Return of Syracuse’s James Southerland changes national picture

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There’s no denying that not only is there not a dominant team in college basketball but also that No. 9 Syracuse was a team capable of getting to Atlanta even without senior forward James Southerland.

But his return after missing six games for academic reasons makes the Orange a team capable of winning not only the Big East but also a national title.

Southerland shot just 4-of-10 from the field and scored 13 points in Syracuse’s 77-58 win over St. John’s but his return gives the Orange a consistent perimeter threat, something they lacked while he was sidelined.

Michael Carter-Williams and C.J. Fair scored 17 points apiece to lead the Orange, with Carter-Williams also dishing out eight assists and Fair grabbing nine rebounds. St. John’s, who played without head coach Steve Lavin due to the passing of his father, was led offensively by freshman JaKarr Sampson (21 points).

Southerland’s return gives Syracuse four players who can get them double figures consistently, with Carter-Williams, Fair and senior guard Brandon Triche being the others. And the task of scoring becomes “easier” for Syracuse now that their best perimeter shooter is back on the floor, as Southerland’s presence also opens the floor for Carter-Williams to set teammates up for quality looks.

Twenty of Syracuse’s 29 field goal were of the assisted variety, as the Orange found the gaps in the Red Storm zone at will and shot 53.7% from the field and 10-of-22 from three. In the six games Southerland missed Syracuse averaged 11.2 assists per game, with a high of 16 in their 63-47 win over No. 25 Notre Dame last Monday, and shot 41.8% from the field.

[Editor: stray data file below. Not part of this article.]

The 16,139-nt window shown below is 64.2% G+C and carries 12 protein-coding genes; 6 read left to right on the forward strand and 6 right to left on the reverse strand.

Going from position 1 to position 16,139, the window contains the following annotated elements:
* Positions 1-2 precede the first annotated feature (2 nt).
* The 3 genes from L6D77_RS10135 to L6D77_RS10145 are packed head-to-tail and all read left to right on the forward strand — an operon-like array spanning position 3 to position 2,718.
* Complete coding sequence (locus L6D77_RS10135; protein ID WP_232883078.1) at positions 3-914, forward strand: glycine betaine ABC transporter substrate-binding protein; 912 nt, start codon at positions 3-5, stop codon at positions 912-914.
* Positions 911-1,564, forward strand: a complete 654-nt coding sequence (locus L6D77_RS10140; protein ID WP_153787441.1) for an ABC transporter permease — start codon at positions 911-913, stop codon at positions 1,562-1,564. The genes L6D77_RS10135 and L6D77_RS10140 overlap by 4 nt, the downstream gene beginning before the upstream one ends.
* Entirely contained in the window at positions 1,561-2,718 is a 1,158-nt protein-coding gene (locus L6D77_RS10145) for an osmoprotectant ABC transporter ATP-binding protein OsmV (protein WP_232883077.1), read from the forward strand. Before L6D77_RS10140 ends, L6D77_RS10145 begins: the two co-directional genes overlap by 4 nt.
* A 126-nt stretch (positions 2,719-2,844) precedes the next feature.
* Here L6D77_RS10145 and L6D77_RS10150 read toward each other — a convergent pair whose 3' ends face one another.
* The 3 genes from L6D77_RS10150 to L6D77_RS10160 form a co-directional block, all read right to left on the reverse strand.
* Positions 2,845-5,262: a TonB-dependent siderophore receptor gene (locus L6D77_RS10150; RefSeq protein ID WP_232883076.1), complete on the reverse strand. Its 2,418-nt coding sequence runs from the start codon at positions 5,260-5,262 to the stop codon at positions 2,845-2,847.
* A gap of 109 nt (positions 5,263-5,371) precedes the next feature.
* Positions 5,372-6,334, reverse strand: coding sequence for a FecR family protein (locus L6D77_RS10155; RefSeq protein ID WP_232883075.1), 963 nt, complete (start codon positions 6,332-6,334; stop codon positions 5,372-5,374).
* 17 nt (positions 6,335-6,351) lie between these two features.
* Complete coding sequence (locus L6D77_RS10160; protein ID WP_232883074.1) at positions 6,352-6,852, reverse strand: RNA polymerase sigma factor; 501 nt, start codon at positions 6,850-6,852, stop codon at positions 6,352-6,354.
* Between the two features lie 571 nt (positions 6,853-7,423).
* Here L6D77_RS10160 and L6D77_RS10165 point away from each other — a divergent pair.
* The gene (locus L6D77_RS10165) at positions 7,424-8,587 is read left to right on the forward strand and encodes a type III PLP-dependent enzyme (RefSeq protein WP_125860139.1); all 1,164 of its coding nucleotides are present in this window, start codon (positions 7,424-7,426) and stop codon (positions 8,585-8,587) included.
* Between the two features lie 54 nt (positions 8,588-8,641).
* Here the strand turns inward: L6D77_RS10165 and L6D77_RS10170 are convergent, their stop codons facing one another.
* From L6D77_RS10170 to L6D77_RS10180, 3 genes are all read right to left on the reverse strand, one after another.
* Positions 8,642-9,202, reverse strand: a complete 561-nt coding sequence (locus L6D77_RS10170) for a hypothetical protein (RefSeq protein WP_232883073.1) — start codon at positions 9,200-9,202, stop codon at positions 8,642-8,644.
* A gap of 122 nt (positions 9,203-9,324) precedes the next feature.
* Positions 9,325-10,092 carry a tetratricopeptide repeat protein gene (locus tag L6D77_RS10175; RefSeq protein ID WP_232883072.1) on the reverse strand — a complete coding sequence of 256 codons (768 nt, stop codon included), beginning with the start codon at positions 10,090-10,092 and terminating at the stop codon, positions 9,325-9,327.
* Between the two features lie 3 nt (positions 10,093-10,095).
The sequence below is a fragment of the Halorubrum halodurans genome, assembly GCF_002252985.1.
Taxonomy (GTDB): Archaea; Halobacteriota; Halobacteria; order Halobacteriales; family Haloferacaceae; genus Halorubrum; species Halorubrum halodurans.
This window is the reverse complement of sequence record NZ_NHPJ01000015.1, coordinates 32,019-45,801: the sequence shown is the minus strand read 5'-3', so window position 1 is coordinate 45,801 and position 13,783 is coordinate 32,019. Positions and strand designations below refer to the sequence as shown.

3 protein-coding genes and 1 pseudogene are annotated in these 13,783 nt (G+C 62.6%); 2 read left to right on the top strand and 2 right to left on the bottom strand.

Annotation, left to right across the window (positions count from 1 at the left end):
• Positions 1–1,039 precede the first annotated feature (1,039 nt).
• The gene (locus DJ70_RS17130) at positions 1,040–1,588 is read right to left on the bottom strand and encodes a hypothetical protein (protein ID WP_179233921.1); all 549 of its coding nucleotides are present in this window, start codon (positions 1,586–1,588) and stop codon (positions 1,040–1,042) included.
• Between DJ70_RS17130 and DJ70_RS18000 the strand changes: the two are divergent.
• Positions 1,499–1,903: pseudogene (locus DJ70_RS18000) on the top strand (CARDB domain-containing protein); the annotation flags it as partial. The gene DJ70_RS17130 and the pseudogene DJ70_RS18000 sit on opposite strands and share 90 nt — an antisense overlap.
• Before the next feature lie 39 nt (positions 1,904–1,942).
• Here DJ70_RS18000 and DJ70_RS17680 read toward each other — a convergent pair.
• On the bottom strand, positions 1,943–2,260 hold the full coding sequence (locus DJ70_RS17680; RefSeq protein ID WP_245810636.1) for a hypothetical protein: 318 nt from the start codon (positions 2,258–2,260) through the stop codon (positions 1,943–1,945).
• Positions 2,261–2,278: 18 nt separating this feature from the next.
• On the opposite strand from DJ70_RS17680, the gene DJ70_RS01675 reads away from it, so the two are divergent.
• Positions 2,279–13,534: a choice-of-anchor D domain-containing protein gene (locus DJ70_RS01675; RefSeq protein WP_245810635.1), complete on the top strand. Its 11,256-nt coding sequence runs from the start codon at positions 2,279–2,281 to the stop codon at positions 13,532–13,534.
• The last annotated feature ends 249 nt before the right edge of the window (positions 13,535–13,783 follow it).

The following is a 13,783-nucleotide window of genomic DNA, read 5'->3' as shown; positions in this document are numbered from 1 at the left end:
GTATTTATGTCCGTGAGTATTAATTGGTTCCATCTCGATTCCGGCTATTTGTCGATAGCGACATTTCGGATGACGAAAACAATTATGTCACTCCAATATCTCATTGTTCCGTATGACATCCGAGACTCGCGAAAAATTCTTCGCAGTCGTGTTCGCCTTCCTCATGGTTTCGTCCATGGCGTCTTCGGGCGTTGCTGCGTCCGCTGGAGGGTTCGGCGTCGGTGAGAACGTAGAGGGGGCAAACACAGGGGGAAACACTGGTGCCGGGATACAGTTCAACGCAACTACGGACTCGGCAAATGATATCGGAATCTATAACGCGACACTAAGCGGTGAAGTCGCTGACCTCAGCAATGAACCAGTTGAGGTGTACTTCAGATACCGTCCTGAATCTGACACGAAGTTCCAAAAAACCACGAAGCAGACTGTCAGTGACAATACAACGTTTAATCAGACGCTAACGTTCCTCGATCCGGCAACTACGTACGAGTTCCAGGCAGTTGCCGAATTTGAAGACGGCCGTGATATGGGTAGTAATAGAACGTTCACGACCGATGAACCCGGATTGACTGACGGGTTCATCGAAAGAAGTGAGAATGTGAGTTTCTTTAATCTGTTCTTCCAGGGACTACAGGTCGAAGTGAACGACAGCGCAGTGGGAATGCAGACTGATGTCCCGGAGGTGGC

There isn’t a national title contender this season that doesn’t have a flaw and the same can be said for Syracuse, who will need more from big men Rakeem Christmas and Baye Keita as they approach the stretch run (Keita played well on Sunday, scoring eight points and grabbing four rebounds).

But there should be little doubt that the return of James Southerland makes Syracuse a contender to win the national title.

Raphielle also writes for the NBE Basketball Report and can be followed on Twitter at @raphiellej

VIDEO: Top 2018 recruits Zion Williamson and Romeo Langford go head-to-head at adidas

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This weekend is the first live evaluation period of the spring recruiting calendar as college coaches from all over the country are scouting (and babysitting) the top recruits in the Class of 2018 and 2019.

Friday night the adidas Gauntlet in Dallas opened with a marquee matchup of two star players as five-star forward Zion Williamson and five-star guard Romeo Langford went head-to-head in what should be one of the best games of the spring.

Most scouting services have Williamson and Langford as the No. 2 and No. 3 overall prospects in the Class of 2018 as the duo didn’t disappoint in front of the huge crowd in Fort Worth.

Williamson helped his team to a win with 26 points and seven rebounds while Langford had 28 points, four rebounds and four assists. You’ll be hearing plenty about both of these guys over the next few months as both are still wide open in the recruting process.

(H/t: Ball is Life)

Report: Coppin State hires Juan Dixon as new head coach

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Coppin State has hired former Maryland star guard Juan Dixon to be its next head coach, according to a report from Don Markus of the Baltimore Sun.